Temperance organizations succeeded in causing National Prohibition in the U.S. (1920-1933).
Any successful social movement requires the efforts of effective groups. They guide the actions of dedicated individuals. Virtually all such groups fall into obscurity over time. This, in spite of their achievements.
Temperance Organizations Presented by Alphabet
American Temperance Society (American Society for the Promotion of Temperance).
Temperance activists formed the American Society for the Promotion of Temperance in 1826. It soon shortened its name to the Society for the Promotion of Temperance. Most people call it the American Temperance Society. The formation of the Society marked the beginning of the first formal national temperance movement in the U.S.
American Temperance Union.
The American Temperance Union had an early beginningy. A group of temperance workers formed a national temperance group in 1826. Shortly thereafter, others organized a second national temperance group. The two groups merged in 1836 to form the American Temperance Union.
The Anti-Saloon League was the leading group promoting National Prohibition in the U.S. Temperance supporters formed this non-partisan, single-issue, political pressure group in 1893. It was one of the most effective of temperance organizations.
Board of Temperance Strategy.
The Anti-Saloon League established the Board of Temperance Strategy. It was to coordinate resistance to the growing public demand for the repeal of National Prohibition. It consisted of representatives from 33 major anti-alcohol temperance organizations.
Cadets of Temperance.
The Cadets of Temperance was officially the Independent Order of the Cadets of Temperance. The goal of forming it in 1846 was simple. It was to promote total abstinence from alcohol by boys aged between 12 and 18.
Catholic Total Abstinence Union of America.
The work of Father Mathew (Theobald Mathew) in the U.S. led to founding the Catholic Total Abstinence Union of America. The Union used moral suasion. But it did not oppose prohibition laws.
Church Temperance Society (Protestant Episcopal Church).
The Church Temperance Society. Officially the Temperance Society of the Protestant Episcopal Church of the United States of America. Church members formed it in 1881. The goal was to to promote temperance and eliminate the causes of intemperance.
Congressional Temperance Society.
Temperance Congressional leaders formed the Congressional Temperance Society in 1833 for members of Congress. They could be present or past members. The Society used logic, good example, and moral influence to advance temperance.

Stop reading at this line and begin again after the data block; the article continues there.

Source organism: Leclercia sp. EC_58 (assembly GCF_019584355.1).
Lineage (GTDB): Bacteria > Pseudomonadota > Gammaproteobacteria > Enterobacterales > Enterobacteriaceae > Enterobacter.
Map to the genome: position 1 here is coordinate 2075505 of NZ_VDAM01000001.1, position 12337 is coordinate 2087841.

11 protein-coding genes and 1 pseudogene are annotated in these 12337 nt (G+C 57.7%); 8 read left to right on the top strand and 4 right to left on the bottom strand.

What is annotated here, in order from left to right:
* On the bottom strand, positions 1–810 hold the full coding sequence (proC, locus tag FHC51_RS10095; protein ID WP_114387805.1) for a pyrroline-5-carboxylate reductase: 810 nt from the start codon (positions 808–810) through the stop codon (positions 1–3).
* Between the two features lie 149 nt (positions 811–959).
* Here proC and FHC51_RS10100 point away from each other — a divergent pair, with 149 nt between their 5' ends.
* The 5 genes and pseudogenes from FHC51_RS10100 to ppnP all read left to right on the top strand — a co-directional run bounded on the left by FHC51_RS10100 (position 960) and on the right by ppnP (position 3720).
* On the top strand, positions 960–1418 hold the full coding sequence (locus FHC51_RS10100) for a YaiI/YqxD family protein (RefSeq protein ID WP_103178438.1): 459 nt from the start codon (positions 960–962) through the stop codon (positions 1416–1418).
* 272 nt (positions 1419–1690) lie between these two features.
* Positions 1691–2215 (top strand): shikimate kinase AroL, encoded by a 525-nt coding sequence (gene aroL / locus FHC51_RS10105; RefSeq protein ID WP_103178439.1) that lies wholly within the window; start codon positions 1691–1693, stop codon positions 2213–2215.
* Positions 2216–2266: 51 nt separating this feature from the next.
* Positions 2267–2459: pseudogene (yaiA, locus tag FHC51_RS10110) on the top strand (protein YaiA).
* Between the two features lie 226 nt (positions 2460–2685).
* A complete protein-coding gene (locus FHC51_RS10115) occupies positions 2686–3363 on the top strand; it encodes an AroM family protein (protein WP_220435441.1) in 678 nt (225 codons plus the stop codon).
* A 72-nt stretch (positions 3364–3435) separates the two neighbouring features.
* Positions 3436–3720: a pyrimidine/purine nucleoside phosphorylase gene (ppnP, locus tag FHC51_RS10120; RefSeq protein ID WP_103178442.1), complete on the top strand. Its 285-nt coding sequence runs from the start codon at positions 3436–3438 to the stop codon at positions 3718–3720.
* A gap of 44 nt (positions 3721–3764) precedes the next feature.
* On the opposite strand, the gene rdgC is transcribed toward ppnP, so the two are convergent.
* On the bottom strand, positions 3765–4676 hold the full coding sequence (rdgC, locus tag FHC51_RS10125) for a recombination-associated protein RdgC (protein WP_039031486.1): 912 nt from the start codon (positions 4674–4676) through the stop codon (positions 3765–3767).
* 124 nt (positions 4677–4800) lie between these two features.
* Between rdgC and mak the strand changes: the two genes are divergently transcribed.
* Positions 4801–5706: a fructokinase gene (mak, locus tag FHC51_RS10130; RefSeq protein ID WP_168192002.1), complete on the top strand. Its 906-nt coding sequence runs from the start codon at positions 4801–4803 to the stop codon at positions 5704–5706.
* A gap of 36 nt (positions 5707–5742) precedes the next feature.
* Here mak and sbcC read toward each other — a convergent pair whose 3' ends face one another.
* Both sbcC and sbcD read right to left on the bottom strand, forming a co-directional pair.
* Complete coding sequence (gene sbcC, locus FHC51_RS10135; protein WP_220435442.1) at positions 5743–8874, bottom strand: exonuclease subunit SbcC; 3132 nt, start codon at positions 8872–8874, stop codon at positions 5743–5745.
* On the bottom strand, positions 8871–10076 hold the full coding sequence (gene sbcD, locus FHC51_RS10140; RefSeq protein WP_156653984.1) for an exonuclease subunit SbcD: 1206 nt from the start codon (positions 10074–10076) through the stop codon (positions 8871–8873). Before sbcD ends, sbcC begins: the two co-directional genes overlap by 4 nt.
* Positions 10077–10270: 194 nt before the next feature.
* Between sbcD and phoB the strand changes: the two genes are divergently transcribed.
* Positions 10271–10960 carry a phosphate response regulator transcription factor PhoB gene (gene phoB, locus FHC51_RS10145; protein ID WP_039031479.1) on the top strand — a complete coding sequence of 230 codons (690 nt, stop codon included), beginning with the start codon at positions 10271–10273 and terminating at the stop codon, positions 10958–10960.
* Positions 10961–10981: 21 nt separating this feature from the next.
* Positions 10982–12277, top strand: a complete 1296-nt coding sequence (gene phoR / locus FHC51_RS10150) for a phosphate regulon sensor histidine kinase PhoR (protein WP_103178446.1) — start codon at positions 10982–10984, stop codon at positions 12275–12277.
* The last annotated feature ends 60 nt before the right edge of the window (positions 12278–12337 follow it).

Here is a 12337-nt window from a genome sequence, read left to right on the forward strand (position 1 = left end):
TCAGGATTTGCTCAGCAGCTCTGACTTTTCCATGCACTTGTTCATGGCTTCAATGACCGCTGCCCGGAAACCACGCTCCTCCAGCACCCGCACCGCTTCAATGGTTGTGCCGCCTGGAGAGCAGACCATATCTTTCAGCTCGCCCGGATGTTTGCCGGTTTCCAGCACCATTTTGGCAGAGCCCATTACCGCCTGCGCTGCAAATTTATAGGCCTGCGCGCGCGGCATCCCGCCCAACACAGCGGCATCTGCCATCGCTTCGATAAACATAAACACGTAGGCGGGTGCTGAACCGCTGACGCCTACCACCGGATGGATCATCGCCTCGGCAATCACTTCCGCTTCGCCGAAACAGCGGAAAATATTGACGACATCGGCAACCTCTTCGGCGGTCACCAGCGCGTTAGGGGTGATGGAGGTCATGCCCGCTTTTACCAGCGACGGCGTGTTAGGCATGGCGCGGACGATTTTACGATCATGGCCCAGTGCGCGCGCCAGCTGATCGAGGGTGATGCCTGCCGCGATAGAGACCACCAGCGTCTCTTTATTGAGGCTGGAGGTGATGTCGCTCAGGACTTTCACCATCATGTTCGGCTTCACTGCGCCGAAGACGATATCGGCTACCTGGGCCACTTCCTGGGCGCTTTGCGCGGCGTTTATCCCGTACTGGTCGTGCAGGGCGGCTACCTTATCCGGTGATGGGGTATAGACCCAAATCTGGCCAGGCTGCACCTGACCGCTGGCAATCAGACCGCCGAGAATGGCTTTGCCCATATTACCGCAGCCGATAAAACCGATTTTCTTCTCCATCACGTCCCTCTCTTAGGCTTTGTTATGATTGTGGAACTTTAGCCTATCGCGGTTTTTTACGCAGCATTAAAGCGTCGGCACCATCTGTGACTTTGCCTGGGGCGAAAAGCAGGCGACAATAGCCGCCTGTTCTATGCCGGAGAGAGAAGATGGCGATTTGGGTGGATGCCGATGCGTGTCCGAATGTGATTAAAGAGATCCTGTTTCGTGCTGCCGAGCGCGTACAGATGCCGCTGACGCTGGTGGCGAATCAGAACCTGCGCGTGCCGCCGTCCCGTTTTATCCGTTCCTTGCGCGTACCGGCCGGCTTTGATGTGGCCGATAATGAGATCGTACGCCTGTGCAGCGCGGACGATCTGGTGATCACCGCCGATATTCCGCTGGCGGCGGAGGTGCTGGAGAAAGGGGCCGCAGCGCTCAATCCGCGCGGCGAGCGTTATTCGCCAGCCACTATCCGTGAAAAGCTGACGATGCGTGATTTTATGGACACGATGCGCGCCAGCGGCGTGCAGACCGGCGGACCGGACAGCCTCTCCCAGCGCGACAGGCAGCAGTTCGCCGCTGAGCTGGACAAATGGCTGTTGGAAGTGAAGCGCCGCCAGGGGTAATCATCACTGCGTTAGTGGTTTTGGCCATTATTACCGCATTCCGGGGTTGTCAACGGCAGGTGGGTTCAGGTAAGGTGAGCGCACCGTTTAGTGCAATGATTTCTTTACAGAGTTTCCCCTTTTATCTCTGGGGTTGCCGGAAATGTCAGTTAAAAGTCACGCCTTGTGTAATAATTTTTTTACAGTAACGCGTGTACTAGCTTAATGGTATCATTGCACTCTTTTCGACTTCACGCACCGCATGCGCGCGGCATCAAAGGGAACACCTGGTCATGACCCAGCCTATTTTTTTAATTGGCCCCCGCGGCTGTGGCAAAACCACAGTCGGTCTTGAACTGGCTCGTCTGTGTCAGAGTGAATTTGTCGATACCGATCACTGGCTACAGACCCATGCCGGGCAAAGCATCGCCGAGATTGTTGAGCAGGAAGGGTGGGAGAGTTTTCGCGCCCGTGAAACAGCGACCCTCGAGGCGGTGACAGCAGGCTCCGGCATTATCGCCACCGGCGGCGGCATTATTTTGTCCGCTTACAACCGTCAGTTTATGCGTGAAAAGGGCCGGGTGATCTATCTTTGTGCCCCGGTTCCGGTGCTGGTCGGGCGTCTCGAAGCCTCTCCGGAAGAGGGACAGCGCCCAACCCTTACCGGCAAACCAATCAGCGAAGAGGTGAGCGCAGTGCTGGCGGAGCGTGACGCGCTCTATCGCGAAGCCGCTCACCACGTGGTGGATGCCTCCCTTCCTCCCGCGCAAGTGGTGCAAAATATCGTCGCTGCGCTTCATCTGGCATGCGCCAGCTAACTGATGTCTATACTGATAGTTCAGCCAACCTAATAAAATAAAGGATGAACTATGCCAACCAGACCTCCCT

Flying Squadron of America.
The Flying Squadron of America was an assemblage of temperance speakers and singers. Three teams of speakers, along with singers, visited every state. This was in 1914-1915.
Friends of Temperance.
Temperance supporters formed the Friends of Temperance in 1865. This was within a few months after the end of the Civil War. It required signing a pledge to totally abstain from all forms of alcohol.
Intercollegiate Prohibition Association.
The Intercollegiate Prohibition Association (IPA) was part of the World League Against Alcoholism. It began in 1901. Soon it was one of the largest college organizations in the U.S.
Ku Klux Klan (KKK).
The Ku Klux Klan. One of the major supporters of Prohibition was the ‘second KKK’ (the KKK of the 1920s). Promoting and defending Georgia’s state-wide prohibition was its first major goal. It later expanded that to National Prohibition.
Ireland Knights of Father Mathew.
The Knights of Father Mathew was a Catholic temperance society. Theobald Mathew (Father Mathew) formed it in 1838. The Knights promoted complete abstinence from all alcohol.
Anti-Saloon League-founder Howard Hyde Russell established the Lincoln-Lee Legion in 1903. It promoted signing lifetime abstinence pledges by children. By 1925, over five million children had done so. The Drug Abuse Resistance Education (DARE) program currently uses the pledge concept.
Massachusetts Society for the Suppression of Intemperance.
The Massachusetts Society for the Suppression of Intemperance began in the Statehouse in Boston on February 5, 1813. It was the first temperance organization in the U.S.